Expecting a baby comes with a number of new anxieties and emotions. There are a lot of changes that happen and new routines to be aware of during pregnancy. Because your oral health is tied directly to your overall body health, every decision you make during pregnancy affects your little one, too. Here’s what you can expect during each trimester, and how pregnancy affects your oral health (and your baby’s health, too).
Oral Health and Fertility
It is imperative that you practice good oral health activities prior to conception, as it can help your chance of getting pregnant. There’s a direct correlation between oral health and fertility in men and women. In men, poor oral health can lead to a decreased sperm count. In women, poor oral health can cause an increase in bacteria, which can cause infertility. Ensuring you have healthy teeth and gums through regular dental visits, brushing, and flossing, can help you grow your family.
Oral Health During Pregnancy
Just as oral health can affect your fertility and chances of getting pregnant, it can also affect the growth and development of your baby once you do get pregnant. A healthy mouth and healthy body can help your baby start out in the best possible way.
Poor oral health during pregnancy, however, can unfortunately lead to a variety of health issues for you or your child, such as:
- Premature delivery before week 37 and low birthweight.
- Preeclampsia, which causes rapid high blood pressure, swelling of hands and feet and protein in the urine after week 20. Preeclampsia has recently been linked to specific oral pathogens found in the mouth.
- Gum disease, which has been linked to poor pregnancy outcomes, including preterm birth and low birthweight. Pregnant women in general are more likely to get gum disease (it’s estimated that 60-75% of pregnant women have it!).
Being mindful of your oral changes throughout each trimester of your pregnancy and taking care of your teeth and gums will help ensure you and your child stay healthy.
First Trimester Oral Health
During your first trimester, you may be prone to morning sickness, nausea, or vomiting (ugh!). Unfortunately, the excess stomach acid that touches your teeth breaks down your tooth’s enamel, which increases the chance of developing cavities. If you do happen to lose your lunch, rinse your mouth afterwards. You can also consider brushing your teeth with baking soda to lessen the effects.
In addition to nausea, the normal hormonal changes brought up by pregnancy can lead to an increased development of plaque buildup (and an increased chance of gingivitis). If left untreated they could put both you and the baby’s health in jeopardy. Keep an eye out for red, swollen, or bleeding gums. If you have any of those, see a Lakewood dentist as soon as possible.
Oral Health in Your Second Trimester
During your second trimester, you may start to have food cravings. Those cravings may range from healthy foods such as carrots or fruit to unhealthy, sugary foods such as smoothies and cookies (and let’s be honest, everything in between). If your cravings error on the sugary or acidic side, you will have an increased risk of developing cavities. Try as best as you can to stay away from highly acidic and sugary foods. If you don’t stay away, be sure to rinse your mouth after eating or drinking, and brush your teeth twice a day.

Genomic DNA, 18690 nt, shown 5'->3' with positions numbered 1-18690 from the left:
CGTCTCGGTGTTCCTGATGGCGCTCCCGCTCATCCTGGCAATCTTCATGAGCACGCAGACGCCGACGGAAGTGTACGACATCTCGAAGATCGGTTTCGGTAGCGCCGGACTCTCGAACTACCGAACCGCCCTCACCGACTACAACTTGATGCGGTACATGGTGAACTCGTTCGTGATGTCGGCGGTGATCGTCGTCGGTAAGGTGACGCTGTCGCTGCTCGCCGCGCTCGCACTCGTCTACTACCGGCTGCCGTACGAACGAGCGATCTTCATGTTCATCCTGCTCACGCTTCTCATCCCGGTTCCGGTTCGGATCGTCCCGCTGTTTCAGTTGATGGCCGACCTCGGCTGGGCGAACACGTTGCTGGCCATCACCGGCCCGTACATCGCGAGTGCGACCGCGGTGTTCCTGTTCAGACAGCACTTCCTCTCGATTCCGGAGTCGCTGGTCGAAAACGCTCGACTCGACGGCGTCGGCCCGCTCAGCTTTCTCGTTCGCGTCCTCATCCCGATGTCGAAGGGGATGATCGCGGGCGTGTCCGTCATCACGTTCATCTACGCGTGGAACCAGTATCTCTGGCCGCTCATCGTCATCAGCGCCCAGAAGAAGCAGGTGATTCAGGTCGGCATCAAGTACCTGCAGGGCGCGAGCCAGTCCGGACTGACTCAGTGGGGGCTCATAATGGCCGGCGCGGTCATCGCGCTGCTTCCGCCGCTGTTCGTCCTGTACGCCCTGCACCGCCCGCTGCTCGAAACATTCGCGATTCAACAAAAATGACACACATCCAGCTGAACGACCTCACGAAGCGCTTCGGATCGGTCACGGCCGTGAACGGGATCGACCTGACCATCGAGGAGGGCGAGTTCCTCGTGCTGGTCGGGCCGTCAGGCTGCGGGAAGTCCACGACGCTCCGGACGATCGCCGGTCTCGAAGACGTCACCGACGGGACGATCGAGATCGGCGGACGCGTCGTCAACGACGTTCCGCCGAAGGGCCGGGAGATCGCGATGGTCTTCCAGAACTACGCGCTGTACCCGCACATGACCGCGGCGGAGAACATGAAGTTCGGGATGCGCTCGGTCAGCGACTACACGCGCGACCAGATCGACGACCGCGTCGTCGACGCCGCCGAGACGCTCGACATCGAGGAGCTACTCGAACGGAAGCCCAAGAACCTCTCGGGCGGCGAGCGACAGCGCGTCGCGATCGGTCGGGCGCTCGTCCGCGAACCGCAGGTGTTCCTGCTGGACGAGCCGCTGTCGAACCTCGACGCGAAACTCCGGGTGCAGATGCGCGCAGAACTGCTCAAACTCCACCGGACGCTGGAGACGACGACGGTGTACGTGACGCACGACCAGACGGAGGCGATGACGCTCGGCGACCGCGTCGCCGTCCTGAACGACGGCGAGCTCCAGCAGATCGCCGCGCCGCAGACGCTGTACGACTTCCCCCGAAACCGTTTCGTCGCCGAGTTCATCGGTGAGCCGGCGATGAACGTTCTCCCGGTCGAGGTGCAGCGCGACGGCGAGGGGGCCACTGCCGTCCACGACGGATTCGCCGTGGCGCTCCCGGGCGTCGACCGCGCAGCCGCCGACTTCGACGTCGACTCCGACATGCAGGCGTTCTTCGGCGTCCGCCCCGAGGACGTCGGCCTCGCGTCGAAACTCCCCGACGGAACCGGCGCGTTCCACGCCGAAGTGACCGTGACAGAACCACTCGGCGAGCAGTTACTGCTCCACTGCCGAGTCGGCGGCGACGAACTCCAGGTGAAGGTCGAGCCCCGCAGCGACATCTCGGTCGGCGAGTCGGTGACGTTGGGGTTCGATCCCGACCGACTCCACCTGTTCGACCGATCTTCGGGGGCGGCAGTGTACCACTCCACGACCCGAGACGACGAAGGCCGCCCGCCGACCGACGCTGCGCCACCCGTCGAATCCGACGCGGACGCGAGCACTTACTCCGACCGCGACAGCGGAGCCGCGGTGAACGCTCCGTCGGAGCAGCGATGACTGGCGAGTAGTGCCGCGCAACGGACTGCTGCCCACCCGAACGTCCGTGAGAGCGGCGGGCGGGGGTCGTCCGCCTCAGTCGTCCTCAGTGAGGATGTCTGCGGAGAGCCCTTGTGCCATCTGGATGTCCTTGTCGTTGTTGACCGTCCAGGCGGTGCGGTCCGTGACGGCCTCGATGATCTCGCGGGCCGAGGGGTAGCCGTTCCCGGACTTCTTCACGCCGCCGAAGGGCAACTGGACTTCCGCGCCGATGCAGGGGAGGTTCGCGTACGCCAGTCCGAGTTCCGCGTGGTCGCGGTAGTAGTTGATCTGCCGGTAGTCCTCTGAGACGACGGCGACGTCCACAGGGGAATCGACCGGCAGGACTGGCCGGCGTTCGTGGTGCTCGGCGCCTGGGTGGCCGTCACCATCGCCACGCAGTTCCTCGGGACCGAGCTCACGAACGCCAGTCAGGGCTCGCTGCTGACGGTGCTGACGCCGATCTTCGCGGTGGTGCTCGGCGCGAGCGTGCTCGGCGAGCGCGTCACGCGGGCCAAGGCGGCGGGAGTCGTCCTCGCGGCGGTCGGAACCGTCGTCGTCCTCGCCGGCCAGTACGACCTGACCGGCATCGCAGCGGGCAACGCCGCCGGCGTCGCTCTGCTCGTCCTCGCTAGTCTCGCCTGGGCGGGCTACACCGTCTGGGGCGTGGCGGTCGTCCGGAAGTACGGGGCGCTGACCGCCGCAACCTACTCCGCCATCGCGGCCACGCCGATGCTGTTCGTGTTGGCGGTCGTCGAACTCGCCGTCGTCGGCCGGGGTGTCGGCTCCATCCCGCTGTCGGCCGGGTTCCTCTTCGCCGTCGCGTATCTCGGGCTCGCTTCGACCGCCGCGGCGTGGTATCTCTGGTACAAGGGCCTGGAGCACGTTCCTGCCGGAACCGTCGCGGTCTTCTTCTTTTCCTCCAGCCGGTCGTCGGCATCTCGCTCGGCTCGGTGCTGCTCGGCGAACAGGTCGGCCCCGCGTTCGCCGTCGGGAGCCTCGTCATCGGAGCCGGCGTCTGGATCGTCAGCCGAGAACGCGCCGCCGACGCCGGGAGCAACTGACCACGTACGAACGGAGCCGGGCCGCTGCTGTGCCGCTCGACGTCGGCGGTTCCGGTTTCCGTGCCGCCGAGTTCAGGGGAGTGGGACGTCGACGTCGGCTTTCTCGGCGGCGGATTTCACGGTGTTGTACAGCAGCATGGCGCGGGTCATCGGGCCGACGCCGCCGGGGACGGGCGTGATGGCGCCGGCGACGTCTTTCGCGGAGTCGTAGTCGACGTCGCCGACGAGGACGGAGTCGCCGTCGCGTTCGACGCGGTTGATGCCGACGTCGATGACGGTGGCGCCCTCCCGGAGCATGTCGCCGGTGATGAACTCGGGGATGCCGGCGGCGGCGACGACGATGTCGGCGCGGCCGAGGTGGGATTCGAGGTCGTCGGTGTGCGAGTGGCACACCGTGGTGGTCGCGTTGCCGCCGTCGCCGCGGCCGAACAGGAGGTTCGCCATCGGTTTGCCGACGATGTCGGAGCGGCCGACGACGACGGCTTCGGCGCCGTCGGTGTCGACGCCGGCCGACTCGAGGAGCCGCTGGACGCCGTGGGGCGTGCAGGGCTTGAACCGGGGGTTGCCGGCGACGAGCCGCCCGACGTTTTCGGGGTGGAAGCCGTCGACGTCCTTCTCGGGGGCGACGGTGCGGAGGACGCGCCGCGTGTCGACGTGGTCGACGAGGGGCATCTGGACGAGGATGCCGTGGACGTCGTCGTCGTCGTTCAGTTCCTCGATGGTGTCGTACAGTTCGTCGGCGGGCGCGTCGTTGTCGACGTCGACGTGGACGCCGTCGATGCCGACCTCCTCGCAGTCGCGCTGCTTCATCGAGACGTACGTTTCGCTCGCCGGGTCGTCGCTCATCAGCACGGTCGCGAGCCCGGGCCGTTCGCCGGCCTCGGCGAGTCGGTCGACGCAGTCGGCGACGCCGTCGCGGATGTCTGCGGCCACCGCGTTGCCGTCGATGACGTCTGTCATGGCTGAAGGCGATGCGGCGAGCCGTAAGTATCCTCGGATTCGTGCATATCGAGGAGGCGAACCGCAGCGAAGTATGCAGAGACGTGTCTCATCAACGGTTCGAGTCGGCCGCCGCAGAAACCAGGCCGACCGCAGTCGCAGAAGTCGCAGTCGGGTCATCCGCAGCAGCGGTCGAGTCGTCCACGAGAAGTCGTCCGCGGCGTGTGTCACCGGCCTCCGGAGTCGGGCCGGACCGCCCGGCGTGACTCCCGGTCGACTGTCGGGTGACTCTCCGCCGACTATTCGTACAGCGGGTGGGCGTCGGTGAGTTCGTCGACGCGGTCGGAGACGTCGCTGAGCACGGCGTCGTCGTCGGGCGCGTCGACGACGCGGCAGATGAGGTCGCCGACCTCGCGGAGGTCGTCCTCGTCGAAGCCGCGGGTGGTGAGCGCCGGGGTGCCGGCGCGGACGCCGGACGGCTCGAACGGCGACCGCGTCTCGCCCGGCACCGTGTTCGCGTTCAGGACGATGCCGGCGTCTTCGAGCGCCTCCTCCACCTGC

Dental Tip: If you do consume acidic food, wait 30 minutes to brush your teeth, as your saliva will help wash away the acid. Brushing right away will damage your enamel faster.
You may also develop loose teeth during the second trimester as a result of increased progesterone and hormones. If you do, try not to panic. Schedule an appointment with your dentist in Lakewood, CO and they’ll see you as soon as possible. Besides doing your daily oral health routine (brushing and flossing), seeing your dentist during this time can help identify and prevent these issues early on.
Third Trimester and Dental Health
Towards the end of the second trimester and into the third trimester is when pregnancy tumors on the gums can develop. These are soft, red, swollen growths that appear on the gums and are called pyogenic granulomas. They are non-cancerous growths that develop because of increased estrogen levels and excess plaque. They are prone to bleeding and can be bothersome, but usually resolve themselves after the baby is born. Your dentist will probably avoid most dental treatments during this trimester.
As a general rule, you should reach out to your dentist for care and evaluation for any signs and symptoms of potential problems throughout your entire pregnancy, including:
- Bad Breath
- Loose teeth
- Mouth sores or lumps on the gums
- Receding gums
- New spaces between your teeth
- Gums that are red, tender, swollen or shiny, and bleed easily
- Toothache or other pain
Postnatal Dental Care for You and Your Infant
After you have had your baby, a follow-up visit to your dentist is good practice for both you AND your baby! Dr. Turner feels strongly that all babies should be evaluated to ensure they have good mouth mechanics that will help their jaws grow well! In this appointment, she’ll check your baby’s tongue, mouth, and airway to ensure there’s no tongue-tie or lip-tie at play. If she does see a tongue-tie, she’ll talk with you about a frenectomy procedure to correct it.
We work closely with many specialists in the area to ensure your baby is growing, feeding, and thriving! The visit can help ensure that your health and your baby’s oral health are in good condition and there are no long-lasting effects.
If you’re pregnant or planning on becoming pregnant, it’s best to schedule an appointment with Dr. Elizabeth Turner here to talk about healthy oral habits during pregnancy.